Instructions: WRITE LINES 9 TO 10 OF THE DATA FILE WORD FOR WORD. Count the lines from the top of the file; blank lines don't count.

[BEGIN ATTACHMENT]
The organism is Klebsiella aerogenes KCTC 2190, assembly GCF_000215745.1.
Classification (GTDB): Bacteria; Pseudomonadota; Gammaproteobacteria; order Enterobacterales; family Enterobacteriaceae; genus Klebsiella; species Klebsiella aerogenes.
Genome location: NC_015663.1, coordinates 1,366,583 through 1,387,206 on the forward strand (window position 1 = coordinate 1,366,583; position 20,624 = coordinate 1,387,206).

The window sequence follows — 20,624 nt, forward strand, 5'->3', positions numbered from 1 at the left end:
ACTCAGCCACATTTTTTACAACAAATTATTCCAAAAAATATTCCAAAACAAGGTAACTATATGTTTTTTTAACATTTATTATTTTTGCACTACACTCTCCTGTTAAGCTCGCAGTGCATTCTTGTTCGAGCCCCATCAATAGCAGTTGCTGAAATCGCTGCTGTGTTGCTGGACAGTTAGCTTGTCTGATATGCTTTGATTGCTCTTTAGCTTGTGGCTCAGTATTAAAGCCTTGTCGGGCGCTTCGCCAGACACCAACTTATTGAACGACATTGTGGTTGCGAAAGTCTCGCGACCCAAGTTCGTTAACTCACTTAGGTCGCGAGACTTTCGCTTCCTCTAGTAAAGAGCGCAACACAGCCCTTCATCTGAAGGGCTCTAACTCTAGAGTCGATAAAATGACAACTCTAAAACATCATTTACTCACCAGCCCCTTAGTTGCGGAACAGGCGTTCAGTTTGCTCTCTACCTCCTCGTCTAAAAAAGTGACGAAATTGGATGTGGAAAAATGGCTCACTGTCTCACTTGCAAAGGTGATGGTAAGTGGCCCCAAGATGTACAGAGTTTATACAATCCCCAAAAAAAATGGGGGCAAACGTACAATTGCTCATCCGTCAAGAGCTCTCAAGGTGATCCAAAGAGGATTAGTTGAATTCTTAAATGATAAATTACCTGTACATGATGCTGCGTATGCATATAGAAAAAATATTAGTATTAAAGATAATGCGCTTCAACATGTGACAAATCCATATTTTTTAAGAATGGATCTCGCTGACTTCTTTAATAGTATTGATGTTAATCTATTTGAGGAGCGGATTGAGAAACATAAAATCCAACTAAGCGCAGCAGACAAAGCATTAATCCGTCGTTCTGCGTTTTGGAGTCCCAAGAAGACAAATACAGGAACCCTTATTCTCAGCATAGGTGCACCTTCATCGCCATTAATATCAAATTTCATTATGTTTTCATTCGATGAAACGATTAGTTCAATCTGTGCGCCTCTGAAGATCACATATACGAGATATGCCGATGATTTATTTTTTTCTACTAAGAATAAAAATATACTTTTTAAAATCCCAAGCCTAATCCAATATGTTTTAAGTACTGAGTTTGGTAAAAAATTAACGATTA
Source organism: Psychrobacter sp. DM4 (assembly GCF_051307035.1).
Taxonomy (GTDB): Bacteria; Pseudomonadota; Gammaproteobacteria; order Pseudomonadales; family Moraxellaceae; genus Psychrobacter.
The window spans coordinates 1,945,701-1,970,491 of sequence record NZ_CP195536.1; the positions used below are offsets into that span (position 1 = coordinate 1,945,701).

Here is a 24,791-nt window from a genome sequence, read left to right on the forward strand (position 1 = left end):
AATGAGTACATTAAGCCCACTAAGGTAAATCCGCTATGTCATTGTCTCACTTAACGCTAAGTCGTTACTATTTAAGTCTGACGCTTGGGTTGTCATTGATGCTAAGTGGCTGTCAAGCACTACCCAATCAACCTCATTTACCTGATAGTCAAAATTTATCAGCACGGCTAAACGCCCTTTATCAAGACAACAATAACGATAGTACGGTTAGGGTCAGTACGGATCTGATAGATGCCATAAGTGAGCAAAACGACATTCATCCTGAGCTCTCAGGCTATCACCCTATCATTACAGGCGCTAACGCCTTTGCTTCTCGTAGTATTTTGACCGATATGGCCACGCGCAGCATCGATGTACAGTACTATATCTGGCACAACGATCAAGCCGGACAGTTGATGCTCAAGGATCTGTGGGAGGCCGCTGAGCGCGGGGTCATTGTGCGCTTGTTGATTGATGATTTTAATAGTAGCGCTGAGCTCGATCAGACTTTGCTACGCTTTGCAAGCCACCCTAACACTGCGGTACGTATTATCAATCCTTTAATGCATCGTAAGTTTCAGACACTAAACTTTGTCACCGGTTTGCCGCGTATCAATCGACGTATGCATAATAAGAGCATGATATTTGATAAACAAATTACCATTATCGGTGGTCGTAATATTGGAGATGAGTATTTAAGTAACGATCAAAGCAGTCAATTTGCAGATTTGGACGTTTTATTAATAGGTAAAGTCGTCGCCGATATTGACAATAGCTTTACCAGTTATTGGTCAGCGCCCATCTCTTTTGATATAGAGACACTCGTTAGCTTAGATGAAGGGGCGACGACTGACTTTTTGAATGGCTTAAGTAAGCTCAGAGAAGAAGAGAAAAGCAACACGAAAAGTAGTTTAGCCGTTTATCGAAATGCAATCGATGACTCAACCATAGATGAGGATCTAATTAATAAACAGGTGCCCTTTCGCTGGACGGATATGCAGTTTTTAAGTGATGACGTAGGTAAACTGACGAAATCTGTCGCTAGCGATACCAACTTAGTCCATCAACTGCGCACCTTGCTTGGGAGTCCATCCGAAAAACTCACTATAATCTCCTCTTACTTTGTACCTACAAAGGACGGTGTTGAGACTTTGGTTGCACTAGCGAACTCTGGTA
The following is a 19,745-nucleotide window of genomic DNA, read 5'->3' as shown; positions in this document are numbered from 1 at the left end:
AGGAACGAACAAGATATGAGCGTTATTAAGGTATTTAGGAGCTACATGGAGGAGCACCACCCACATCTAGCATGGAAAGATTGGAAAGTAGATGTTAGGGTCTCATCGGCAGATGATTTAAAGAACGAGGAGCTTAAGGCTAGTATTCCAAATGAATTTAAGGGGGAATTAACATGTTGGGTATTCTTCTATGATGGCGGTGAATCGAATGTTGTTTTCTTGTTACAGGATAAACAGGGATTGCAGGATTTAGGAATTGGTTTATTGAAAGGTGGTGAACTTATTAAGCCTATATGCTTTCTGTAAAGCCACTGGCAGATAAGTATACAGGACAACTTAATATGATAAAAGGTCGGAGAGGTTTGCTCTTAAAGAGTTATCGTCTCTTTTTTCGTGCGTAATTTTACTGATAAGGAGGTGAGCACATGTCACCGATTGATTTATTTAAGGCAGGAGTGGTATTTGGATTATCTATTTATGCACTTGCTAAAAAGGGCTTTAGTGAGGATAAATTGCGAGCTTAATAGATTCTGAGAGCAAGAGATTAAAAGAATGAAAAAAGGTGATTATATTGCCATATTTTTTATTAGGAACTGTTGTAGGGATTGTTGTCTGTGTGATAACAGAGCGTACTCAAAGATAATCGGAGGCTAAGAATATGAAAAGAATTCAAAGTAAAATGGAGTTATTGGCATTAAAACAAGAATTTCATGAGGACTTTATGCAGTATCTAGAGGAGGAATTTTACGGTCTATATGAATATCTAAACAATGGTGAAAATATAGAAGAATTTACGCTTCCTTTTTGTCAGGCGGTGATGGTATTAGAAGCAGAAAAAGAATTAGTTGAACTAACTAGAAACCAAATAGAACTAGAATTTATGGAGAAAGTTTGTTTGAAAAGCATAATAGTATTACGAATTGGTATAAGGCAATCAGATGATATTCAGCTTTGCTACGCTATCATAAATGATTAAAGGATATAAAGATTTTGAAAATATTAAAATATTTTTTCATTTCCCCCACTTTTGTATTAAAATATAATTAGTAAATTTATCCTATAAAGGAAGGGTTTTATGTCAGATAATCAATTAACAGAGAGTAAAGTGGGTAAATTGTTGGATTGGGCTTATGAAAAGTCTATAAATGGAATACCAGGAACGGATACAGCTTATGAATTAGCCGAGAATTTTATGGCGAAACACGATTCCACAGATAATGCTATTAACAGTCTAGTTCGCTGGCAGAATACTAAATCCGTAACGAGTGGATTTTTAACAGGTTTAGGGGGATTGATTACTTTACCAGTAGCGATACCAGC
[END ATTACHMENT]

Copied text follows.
Here is a 24,791-nt window from a genome sequence, read left to right on the forward strand (position 1 = left end):
AATGAGTACATTAAGCCCACTAAGGTAAATCCGCTATGTCATTGTCTCACTTAACGCTAAGTCGTTACTATTTAAGTCTGACGCTTGGGTTGTCATTGATGCTAAGTGGCTGTCAAGCACTACCCAATCAACCTCATTTACCTGATAGTCAAAATTTATCAGCACGGCTAAACGCCCTTTATCAAGACAACAATAACGATAGTACGGTTAGGGTCAGTACGGATCTGATAGATGCCATAAGTGAGCAAAACGACATTCATCCTGAGCTCTCAGGCTATCACCCTATCATTACAGGCGCTAACGCCTTTGCTTCTCGTAGTATTTTGACCGATATGGCCACGCGCAGCATCGATGTACAGTACTATATCTGGCACAACGATCAAGCCGGACAGTTGATGCTCAAGGATCTGTGGGAGGCCGCTGAGCGCGGGGTCATTGTGCGCTTGTTGATTGATGATTTTAATAGTAGCGCTGAGCTCGATCAGACTTTGCTACGCTTTGCAAGCCACCCTAACACTGCGGTACGTATTATCAATCCTTTAATGCATCGTAAGTTTCAGACACTAAACTTTGTCACCGGTTTGCCGCGTATCAATCGACGTATGCATAATAAGAGCATGATATTTGATAAACAAATTACCATTATCGGTGGTCGTAATATTGGAGATGAGTATTTAAGTAACGATCAAAGCAGTCAATTTGCAGATTTGGACGTTTTATTAATAGGTAAAGTCGTCGCCGATATTGACAATAGCTTTACCAGTTATTGGTCAGCGCCCATCTCTTTTGATATAGAGACACTCGTTAGCTTAGATGAAGGGGCGACGACTGACTTTTTGAATGGCTTAAGTAAGCTCAGAGAAGAAGAGAAAAGCAACACGAAAAGTAGTTTAGCCGTTTATCGAAATGCAATCGATGACTCAACCATAGATGAGGATCTAATTAATAAACAGGTGCCCTTTCGCTGGACGGATATGCAGTTTTTAAGTGATGACGTAGGTAAACTGACGAAATCTGTCGCTAGCGATACCAACTTAGTCCATCAACTGCGCACCTTGCTTGGGAGTCCATCCGAAAAACTCACTATAATCTCCTCTTACTTTGTACCTACAAAGGACGGTGTTGAGACTTTGGTTGCACTAGCGAACTCTGGTA